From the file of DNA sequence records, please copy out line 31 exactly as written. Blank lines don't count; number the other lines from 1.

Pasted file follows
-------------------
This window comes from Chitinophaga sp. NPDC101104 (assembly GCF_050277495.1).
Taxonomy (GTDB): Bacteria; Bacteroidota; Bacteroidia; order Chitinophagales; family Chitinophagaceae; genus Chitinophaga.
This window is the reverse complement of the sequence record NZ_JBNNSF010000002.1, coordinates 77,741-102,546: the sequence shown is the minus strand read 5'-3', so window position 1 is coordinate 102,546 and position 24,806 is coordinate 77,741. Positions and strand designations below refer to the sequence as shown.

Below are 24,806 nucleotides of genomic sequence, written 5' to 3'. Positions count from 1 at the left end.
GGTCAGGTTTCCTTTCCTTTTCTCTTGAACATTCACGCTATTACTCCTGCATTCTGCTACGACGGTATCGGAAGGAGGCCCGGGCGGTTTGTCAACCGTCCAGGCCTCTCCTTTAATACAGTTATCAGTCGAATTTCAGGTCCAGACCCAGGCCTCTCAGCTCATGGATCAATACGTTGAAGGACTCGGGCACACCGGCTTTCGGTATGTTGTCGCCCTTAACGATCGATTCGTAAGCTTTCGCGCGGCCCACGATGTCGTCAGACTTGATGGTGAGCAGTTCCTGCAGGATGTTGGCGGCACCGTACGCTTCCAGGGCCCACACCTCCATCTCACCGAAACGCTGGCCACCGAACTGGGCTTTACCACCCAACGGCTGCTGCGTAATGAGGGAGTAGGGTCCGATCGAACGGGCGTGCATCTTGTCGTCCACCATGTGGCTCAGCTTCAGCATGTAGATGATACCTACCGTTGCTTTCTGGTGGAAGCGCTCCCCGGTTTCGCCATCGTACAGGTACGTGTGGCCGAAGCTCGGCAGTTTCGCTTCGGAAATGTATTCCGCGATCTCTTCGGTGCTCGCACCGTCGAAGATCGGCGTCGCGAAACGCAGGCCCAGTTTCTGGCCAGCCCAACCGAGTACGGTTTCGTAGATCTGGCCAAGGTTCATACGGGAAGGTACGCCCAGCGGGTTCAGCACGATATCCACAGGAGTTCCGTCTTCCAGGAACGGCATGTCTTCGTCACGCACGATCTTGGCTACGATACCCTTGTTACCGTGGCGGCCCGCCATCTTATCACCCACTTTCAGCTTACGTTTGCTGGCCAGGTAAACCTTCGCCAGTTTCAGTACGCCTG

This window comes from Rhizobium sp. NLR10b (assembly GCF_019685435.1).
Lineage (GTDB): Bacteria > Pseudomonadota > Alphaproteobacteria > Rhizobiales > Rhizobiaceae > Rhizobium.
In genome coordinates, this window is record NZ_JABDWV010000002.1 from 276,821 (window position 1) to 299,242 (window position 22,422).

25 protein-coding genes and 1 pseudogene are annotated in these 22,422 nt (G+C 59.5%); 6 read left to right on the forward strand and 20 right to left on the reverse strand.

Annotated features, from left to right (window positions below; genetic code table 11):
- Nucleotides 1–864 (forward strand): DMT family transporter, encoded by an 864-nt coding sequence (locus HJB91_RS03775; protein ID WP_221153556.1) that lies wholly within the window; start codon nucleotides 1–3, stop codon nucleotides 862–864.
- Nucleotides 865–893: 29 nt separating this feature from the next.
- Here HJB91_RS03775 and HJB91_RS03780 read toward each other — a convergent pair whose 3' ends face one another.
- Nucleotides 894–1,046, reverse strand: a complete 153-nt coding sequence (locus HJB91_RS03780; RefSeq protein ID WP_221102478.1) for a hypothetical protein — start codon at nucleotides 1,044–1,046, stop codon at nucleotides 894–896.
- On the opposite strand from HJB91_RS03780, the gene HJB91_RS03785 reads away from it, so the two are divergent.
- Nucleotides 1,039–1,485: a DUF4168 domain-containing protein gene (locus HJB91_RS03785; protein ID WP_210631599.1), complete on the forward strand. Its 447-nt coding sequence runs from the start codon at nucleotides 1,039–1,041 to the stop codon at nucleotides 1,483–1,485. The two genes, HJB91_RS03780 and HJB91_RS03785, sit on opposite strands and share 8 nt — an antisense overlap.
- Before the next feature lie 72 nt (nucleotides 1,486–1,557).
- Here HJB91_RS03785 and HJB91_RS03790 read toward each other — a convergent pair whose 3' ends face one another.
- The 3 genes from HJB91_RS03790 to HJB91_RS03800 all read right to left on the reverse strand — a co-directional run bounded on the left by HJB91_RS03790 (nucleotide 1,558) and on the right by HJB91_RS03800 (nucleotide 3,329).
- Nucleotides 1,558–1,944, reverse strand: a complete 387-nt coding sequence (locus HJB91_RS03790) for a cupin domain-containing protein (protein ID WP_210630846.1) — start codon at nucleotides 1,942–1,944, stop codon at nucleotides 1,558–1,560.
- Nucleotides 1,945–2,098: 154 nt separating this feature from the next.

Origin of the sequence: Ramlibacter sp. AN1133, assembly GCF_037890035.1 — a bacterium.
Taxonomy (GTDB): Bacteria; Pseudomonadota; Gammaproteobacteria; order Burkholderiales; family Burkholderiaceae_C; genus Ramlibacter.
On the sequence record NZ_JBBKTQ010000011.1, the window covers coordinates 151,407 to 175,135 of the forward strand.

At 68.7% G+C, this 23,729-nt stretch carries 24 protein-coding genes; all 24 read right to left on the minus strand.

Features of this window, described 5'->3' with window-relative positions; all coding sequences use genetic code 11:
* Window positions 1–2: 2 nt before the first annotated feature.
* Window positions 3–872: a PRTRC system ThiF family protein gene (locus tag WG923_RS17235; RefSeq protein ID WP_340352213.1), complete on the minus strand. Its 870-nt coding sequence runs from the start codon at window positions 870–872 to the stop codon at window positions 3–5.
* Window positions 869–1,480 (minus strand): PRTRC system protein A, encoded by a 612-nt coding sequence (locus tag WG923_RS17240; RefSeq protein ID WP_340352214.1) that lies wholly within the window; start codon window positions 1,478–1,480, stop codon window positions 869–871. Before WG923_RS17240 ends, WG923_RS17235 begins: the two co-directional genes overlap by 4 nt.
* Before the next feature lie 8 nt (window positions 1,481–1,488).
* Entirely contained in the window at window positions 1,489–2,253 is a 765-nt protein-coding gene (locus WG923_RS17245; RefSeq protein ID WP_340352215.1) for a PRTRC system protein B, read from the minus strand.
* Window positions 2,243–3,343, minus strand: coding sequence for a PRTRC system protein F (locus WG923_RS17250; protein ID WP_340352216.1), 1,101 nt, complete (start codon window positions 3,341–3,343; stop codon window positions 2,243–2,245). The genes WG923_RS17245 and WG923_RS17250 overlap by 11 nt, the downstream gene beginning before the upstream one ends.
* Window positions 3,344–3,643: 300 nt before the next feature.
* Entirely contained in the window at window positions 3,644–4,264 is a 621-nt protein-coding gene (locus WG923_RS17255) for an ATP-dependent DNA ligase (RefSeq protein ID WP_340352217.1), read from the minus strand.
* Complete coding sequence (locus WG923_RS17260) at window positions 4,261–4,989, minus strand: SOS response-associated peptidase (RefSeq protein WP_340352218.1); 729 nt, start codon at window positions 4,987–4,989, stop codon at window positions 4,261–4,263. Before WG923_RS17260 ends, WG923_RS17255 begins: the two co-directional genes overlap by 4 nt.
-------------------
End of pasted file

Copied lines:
* Entirely contained in the window at window positions 1,489–2,253 is a 765-nt protein-coding gene (locus WG923_RS17245; RefSeq protein ID WP_340352215.1) for a PRTRC system protein B, read from the minus strand.